Walt Whitman: Gay DC Walking Tours
Presented by Rainbow History

This brochure guides users on a tour of downtown DC, stopping at sites where Whitman worked and lived, as well as other sites of significance in the poet's life. Written by Martin G. Murray, Kim Roberts, and Mark W. Meinke, the tour takes approximately 2 hours, and is part of a series of walking tours Rainbow History has produced to collect, preserve, and promote the gay, lesbian, bisexual, and transgendered history of metropolitan Washington, DC.

The brochure is free, and will be available at all festival events. Funding provided by Brother, Help Thyself and Gival Press. For an on-line version you can download onto your computer, go to


The Whitman Issue
Beltway: A Poetry Quarterly (Volume 5, Number 1, Winter 2005)

Devoted to the living legacy of Walt Whitman, this web publication presents an anthology of 38 contemporary poets who live in the Mid-Atlantic region. Poems in the issue range widely in style, but all are either about Whitman's life and works, are written in the style of Whitman, or revisit Whitman's recurring poetic themes.

Available for free on line at Co-edited by Saundra Rose Maley and Kim Roberts, with editorial assistant Michael Degnan.

Contributors: Quique Aviles • Joseph Awad • David Bergman • Sarah Browning • Linda Joy Burke • Grace Cavalieri • John Clarke • Christina Daub • Mark DeFoe • Joanne Rocky Delaplaine • Nan Fry • Robert L. Giron • Ron Goudreau • Patricia Gray • Clarinda Harriss • Jean H. Johnson • Rosemary Klein • Ann B. Knox • Gerry LaFemina • Mike Maggio • David McAleavey • Judith McCombs • Miles David Moore • Erin Murphy • Bonnie Naradzay • Kathleen O'Toole • Linda Pastan • Elizabeth Poliner • Daniel Pravda • Ken Robidoux • Gibbons Ruark • M.A. Schaffner • Richard Sharp • Myra Sklarew • Elizabeth Spires • Hilary Tham • Davi Walders • Rosemary Winslow

Beltway: A Poetry Quarterly has been published since January 2000. A recent article in the Washington Post states: "These days a tasty verse morsel is just a mouse click away, thanks to Beltway...The journal offers new work by area poets, a voluminous section on local readings and extensive information on grants, awards and regional 'pobiz' resources." The Chronicle of Higher Education named Beltway one of nine poetry web sites "worth exploring." And Chickenbones, a national magazine of African American arts, lauds Beltway's inclusiveness, writing that the journal features "poets from different traditions (academic, spoken word, experimental, etc.) and with different levels of experience (from internationally known folks such as Pulitzer-Prize-winner Henry Taylor to authors who have not yet published books. This range provides a dynamic mix that showcases the best poetry from the Beltway area and encourages a sense of community."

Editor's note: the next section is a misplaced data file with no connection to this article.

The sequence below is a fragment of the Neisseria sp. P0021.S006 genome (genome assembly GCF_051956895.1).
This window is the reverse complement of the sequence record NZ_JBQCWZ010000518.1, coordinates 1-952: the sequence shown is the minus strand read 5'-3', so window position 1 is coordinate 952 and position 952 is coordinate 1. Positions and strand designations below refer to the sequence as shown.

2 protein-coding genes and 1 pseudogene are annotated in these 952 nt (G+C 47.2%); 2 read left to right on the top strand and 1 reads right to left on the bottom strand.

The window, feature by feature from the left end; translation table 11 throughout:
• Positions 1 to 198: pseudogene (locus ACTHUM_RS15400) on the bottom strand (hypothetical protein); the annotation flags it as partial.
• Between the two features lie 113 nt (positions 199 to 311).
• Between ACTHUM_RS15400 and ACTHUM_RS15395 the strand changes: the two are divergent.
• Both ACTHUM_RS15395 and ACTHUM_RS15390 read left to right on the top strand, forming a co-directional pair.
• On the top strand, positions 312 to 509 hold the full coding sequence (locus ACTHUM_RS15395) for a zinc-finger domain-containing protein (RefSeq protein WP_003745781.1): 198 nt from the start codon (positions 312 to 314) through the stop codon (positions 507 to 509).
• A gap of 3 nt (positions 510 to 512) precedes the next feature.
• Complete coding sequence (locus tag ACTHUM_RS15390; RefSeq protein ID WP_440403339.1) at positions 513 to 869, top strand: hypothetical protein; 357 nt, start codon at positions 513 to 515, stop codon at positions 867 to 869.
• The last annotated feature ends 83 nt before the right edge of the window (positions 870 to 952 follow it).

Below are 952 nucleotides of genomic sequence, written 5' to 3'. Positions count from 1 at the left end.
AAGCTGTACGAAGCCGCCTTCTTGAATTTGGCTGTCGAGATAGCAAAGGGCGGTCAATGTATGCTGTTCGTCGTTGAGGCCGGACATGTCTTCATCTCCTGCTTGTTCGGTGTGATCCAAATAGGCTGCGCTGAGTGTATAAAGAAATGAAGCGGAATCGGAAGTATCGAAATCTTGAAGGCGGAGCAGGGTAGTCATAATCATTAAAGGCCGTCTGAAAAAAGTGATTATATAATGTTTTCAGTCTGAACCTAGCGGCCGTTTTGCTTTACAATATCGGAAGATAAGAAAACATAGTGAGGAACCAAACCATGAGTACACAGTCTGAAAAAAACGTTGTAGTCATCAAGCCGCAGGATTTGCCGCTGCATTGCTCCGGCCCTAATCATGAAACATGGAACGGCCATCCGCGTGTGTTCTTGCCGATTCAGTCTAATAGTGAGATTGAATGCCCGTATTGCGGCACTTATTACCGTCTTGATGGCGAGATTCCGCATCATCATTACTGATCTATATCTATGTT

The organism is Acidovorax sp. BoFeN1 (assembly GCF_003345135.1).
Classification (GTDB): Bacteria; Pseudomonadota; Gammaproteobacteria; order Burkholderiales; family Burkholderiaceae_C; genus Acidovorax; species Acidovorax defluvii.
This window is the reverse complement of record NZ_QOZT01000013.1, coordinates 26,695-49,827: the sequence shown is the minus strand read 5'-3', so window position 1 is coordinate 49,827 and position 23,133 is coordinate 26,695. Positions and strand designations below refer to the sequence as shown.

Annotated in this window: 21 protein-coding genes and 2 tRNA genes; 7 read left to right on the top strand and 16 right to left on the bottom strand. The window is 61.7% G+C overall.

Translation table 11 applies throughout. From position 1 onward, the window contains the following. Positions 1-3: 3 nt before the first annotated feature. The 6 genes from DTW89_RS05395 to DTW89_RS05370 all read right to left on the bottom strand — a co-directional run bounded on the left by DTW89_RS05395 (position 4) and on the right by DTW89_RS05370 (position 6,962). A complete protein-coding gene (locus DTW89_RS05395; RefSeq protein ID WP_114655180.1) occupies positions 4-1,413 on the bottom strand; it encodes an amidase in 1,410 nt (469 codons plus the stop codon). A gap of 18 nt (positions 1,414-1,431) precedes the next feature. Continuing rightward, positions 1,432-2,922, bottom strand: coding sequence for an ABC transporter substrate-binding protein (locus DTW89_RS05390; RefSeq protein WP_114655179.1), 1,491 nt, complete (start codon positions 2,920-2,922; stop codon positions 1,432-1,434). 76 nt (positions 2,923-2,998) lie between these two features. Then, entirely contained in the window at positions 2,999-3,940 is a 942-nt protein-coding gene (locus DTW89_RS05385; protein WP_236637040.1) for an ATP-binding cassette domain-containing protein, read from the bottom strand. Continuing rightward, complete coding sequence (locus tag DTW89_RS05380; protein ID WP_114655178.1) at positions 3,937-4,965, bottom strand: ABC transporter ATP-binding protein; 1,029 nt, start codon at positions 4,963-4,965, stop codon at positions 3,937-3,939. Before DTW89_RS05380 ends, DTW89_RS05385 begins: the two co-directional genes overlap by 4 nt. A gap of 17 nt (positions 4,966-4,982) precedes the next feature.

To read a review of the The Whitman Issue by Marc Fisher, published in the Washington Post, click here.
For a free subscription to Beltway, go to

What the Press has to say about "DC Celebrates Whitman: 150 Years of Leaves of Grass":

The Washington Post, "Walt Whitman: Celebrating the Poet's History--and Washington's" by Mary Quattlebaum.

The Washington Blade, "The 'Grass' is getting greener: D.C. to celebrate 150th anniversary of gay poet Walt Whitman's Leaves of Grass" by Brian Moylan.

The Chicago Tribune, "Washington Celebrates Work of Whitman," by Glen Elsasser.

The Camden Courier-Post, "O Poet! My Poet! Camden Fends Off Whitman Barbs" by Jim Walsh.

The Voice of America, "Legendary American Poet Whitman Lauded in Washington" by Stephanie Ho., "Walt Whitman: 150 Years After Leaves of Grass, a Look at Whitman and the African Diaspora," by Kim Roberts.